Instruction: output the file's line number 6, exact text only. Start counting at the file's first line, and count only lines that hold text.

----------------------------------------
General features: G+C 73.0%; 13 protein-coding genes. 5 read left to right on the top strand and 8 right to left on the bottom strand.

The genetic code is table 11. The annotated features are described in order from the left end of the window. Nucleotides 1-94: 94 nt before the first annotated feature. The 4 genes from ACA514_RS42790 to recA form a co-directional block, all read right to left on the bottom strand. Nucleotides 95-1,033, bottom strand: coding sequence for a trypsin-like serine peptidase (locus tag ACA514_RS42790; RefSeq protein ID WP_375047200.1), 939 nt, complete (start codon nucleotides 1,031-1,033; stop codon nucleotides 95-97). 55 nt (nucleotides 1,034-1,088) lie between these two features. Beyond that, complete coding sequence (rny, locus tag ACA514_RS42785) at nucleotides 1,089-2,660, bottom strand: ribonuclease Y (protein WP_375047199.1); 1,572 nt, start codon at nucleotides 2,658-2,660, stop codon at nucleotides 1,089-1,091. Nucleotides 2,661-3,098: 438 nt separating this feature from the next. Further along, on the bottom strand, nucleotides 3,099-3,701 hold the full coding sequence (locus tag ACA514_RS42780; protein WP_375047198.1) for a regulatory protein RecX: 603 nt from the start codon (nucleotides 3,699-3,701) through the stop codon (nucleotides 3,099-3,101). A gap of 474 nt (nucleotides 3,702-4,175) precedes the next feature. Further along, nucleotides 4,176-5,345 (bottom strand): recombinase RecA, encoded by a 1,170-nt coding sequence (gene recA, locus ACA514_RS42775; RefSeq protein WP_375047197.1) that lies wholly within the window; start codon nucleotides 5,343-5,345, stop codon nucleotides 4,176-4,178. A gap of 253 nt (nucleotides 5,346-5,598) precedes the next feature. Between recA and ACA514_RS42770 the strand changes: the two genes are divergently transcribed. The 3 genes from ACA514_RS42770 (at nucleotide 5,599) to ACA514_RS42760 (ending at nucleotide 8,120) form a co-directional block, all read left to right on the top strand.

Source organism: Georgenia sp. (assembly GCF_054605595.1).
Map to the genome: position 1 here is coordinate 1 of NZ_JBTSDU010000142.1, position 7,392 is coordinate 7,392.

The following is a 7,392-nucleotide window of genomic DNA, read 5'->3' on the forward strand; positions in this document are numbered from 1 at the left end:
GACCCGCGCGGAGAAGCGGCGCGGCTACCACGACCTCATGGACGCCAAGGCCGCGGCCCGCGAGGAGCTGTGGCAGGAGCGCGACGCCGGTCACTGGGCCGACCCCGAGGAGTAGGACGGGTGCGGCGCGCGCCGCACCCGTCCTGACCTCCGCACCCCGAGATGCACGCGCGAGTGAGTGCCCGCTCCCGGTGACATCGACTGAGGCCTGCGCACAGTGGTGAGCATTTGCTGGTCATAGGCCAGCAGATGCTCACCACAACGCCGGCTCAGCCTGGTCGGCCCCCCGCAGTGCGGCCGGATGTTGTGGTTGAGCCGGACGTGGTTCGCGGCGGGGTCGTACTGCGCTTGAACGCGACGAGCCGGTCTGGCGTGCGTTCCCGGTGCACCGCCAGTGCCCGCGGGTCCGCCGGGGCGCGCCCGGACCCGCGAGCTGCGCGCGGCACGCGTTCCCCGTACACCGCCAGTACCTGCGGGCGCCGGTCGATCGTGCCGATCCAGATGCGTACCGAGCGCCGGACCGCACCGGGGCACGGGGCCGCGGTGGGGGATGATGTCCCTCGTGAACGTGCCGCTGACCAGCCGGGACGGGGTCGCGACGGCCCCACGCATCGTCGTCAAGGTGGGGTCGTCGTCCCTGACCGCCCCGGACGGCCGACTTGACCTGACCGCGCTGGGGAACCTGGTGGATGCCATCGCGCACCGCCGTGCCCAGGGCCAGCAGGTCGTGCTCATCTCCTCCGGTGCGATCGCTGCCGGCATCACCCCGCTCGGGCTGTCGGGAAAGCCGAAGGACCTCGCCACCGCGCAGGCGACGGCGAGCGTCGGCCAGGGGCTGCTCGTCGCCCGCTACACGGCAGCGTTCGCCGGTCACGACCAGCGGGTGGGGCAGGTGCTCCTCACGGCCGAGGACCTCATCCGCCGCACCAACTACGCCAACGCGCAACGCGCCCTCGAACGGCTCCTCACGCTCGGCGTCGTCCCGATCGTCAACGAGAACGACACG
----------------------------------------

GACCCGCGCGGAGAAGCGGCGCGGCTACCACGACCTCATGGACGCCAAGGCCGCGGCCCGCGAGGAGCTGTGGCAGGAGCGCGACGCCGGTCACTGGGCCGACCCCGAGGAGTAGGACGGGTGCGGCGCGCGCCGCACCCGTCCTGACCTCCGCACCCCGAGATGCACGCGCGAGTGAGTGCCCGCTCCCGGTGACATCGACTGAGGCCTGCGCACAGTGGTGAGCATTTGCTGGTCATAGGCCAGCAGATGCTCACCACAACGCCGGCTCAGCCTGGTCGGCCCCCCGCAGTGCGGCCGGATGTTGTGGTTGAGCCGGACGTGGTTCGCGGCGGGGTCGTACTGCGCTTGAACGCGACGAGCCGGTCTGGCGTGCGTTCCCGGTGCACCGCCAGTGCCCGCGGGTCCGCCGGGGCGCGCCCGGACCCGCGAGCTGCGCGCGGCACGCGTTCCCCGTACACCGCCAGTACCTGCGGGCGCCGGTCGATCGTGCCGATCCAGATGCGTACCGAGCGCCGGACCGCACCGGGGCACGGGGCCGCGGTGGGGGATGATGTCCCTCGTGAACGTGCCGCTGACCAGCCGGGACGGGGTCGCGACGGCCCCACGCATCGTCGTCAAGGTGGGGTCGTCGTCCCTGACCGCCCCGGACGGCCGACTTGACCTGACCGCGCTGGGGAACCTGGTGGATGCCATCGCGCACCGCCGTGCCCAGGGCCAGCAGGTCGTGCTCATCTCCTCCGGTGCGATCGCTGCCGGCATCACCCCGCTCGGGCTGTCGGGAAAGCCGAAGGACCTCGCCACCGCGCAGGCGACGGCGAGCGTCGGCCAGGGGCTGCTCGTCGCCCGCTACACGGCAGCGTTCGCCGGTCACGACCAGCGGGTGGGGCAGGTGCTCCTCACGGCCGAGGACCTCATCCGCCGCACCAACTACGCCAACGCGCAACGCGCCCTCGAACGGCTCCTCACGCTCGGCGTCGTCCCGATCGTCAACGAGAACGACACG